Ideally, one could also consider fed-exing a barebone set in advance (one rod, one reel, handful of flies) just to mitigate risk. My last trip had my rods come 5(!) days late, that could have been disasterous if I wasn't merely returning home.

I've got a new "home airport" now, I will find out in two weeks what they think of carry-on!
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Old 11-13-2006, 08:30 AM
titleguy titleguy is offline
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I carried on my flies, reels, sunblock, clothes, rods, nippers, and pliers last Feb. to the Bahamas with no issues until I wanted to come back and the Nassau Secuirty guy said that TSA regs didn't apply to them. I pleaded hangover and he let me go.

I just returned from Harker's Island and carried four reels, three spools and four rods, as well as vhf and gps on and some flies with no hassle. They did take my toothpaste though.
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Old 11-13-2006, 09:01 AM
JR SPEY JR SPEY is offline
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Quote:
Originally Posted by gunner
It seems to me that the economies of enough states depends on fishing and hunting to a large degree, that if all sportsmen wrote/emailed the governors of your home state and the states you visit, telling them of this pain in the A$$ treatment, might get things a little more consistent. Telling a governor that losing several hundred dollars in flies or lines or reels or rods, etc is an inducement not to visit his state again might cause them to talk to the US senators and congressmen and maybe the President and get some consistent rules out of TSA.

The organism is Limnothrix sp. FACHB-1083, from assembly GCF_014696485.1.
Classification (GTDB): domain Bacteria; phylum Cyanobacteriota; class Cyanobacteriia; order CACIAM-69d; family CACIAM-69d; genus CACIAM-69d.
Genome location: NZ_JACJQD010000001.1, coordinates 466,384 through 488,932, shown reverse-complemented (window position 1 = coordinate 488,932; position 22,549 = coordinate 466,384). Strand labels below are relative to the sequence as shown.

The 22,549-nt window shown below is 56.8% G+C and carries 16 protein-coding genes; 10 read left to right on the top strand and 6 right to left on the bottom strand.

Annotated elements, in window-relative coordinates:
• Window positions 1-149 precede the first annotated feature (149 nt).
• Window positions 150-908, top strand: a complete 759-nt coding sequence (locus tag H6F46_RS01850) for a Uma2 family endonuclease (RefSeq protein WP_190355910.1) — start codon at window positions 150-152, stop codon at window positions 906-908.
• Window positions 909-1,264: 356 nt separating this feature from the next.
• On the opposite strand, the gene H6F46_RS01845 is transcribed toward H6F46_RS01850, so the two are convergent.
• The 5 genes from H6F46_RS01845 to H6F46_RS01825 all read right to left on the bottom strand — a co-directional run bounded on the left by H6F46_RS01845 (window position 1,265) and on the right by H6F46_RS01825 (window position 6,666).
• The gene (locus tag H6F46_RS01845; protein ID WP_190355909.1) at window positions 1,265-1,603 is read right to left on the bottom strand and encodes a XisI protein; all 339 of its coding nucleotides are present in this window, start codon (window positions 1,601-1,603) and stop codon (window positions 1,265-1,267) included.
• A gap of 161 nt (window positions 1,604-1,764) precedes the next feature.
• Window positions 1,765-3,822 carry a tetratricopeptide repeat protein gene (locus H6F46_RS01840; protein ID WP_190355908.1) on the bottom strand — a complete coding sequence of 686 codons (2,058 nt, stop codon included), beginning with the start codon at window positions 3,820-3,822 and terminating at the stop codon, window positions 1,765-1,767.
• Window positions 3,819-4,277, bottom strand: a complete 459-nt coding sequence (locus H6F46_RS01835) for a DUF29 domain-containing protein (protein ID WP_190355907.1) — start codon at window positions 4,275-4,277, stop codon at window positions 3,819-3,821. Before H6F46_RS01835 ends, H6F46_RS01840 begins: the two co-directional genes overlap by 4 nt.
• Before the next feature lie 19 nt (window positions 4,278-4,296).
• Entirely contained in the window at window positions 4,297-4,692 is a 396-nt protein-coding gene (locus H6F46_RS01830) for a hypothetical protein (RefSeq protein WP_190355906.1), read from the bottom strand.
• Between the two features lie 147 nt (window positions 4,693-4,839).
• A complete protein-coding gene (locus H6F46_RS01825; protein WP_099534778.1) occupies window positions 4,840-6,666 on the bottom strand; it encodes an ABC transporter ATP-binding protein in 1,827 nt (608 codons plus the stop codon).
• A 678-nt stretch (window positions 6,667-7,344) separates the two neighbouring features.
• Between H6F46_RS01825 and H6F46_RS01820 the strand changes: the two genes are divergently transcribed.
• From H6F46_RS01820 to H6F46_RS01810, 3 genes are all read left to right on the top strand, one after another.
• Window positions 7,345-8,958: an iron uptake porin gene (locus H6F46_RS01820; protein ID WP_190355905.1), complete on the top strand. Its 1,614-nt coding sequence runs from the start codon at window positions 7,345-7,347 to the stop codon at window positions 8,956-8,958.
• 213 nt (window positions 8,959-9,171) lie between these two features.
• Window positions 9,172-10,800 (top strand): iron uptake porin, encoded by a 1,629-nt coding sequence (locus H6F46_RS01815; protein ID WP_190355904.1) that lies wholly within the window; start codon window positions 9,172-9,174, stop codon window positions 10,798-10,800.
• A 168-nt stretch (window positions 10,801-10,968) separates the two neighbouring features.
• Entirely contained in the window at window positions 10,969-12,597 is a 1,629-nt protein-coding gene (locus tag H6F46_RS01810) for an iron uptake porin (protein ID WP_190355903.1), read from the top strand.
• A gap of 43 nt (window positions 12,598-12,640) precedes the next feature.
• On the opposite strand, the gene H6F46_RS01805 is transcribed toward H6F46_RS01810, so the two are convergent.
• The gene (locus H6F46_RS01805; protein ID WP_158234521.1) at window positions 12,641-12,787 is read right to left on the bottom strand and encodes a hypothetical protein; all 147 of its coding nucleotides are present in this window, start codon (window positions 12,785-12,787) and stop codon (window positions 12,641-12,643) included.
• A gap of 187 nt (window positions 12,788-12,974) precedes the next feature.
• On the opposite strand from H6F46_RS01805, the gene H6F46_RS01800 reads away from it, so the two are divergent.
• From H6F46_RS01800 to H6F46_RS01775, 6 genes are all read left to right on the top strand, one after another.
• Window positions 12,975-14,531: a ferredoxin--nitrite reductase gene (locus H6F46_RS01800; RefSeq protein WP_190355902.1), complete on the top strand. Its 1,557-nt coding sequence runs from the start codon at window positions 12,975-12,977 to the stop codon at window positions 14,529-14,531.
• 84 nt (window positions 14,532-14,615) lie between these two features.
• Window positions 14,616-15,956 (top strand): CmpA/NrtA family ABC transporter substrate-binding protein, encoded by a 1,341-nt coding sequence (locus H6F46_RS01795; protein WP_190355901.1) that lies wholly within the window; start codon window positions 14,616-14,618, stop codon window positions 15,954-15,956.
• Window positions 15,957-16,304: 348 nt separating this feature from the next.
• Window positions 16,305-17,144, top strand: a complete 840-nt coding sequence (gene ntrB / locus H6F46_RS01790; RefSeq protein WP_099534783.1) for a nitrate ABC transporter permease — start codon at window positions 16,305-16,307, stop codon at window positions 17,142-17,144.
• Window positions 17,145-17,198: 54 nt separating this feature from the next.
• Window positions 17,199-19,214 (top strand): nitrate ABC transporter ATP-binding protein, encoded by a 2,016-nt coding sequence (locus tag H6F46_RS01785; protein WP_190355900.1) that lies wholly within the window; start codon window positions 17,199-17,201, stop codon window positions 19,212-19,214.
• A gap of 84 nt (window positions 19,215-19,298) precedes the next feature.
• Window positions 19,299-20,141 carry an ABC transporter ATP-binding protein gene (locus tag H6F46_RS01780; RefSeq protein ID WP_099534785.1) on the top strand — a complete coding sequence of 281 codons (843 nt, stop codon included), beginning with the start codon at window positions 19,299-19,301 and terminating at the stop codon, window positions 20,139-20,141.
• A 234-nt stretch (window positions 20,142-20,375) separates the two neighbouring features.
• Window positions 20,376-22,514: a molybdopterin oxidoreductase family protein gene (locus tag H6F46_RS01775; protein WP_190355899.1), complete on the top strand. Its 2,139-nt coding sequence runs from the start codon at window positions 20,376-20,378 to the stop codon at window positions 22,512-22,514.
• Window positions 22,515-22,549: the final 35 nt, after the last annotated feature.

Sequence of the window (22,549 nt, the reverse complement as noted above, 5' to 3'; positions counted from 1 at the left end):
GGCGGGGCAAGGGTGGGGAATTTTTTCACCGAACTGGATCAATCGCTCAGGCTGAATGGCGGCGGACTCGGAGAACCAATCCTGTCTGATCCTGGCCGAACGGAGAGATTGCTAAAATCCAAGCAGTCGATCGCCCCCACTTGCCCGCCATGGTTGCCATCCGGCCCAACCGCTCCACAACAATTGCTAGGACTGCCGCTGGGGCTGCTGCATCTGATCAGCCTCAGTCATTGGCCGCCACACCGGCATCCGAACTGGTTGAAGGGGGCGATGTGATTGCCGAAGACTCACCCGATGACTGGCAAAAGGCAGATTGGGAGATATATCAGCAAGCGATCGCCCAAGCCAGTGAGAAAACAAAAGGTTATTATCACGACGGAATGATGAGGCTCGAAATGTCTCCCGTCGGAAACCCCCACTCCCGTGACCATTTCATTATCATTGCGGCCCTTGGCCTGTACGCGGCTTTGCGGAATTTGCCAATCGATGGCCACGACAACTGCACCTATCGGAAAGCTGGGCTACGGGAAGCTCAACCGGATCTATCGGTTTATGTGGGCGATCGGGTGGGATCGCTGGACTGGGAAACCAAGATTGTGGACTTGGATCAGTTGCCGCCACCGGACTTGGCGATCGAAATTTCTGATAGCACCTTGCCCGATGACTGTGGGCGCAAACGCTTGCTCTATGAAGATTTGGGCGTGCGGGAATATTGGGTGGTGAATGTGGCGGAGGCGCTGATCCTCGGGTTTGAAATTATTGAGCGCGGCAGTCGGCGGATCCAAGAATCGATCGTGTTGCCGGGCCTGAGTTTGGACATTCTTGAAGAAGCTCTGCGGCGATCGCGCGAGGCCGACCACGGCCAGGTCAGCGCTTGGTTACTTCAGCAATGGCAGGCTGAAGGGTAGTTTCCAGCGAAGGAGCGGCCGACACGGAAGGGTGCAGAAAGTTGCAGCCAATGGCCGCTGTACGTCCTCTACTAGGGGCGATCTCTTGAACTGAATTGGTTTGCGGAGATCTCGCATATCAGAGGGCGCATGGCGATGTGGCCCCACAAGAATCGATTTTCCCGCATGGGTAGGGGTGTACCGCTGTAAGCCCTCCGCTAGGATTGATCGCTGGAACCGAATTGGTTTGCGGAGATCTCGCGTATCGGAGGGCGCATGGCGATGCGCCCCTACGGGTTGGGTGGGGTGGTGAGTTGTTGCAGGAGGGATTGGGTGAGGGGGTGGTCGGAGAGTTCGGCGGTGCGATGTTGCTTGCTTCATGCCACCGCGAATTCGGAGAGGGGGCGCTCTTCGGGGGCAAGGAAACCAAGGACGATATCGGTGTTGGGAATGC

I hope this post was tongue-in-cheek. The chances of a few fishing lodge owners in second and third world countries, or even other states in the USA, having any bearing on our security procedures are nil. I said it in an earlier post, the TSA doesn't want its procedures to be consistent. There are a whole lot of reasons for it, but one of them surely is intended to make things a lot more difficult for terrorists. Even if nothing happens on the terroist front in the next ten years (which I feel is dreaming) I don't think the rules will be any more predictable than they are now. I also think if you sit down and think the whole thing through you'll realize that in the long run it's probably best that way. It's an inconvenience, for sure, but so is making things too easy for those with horrible intentions.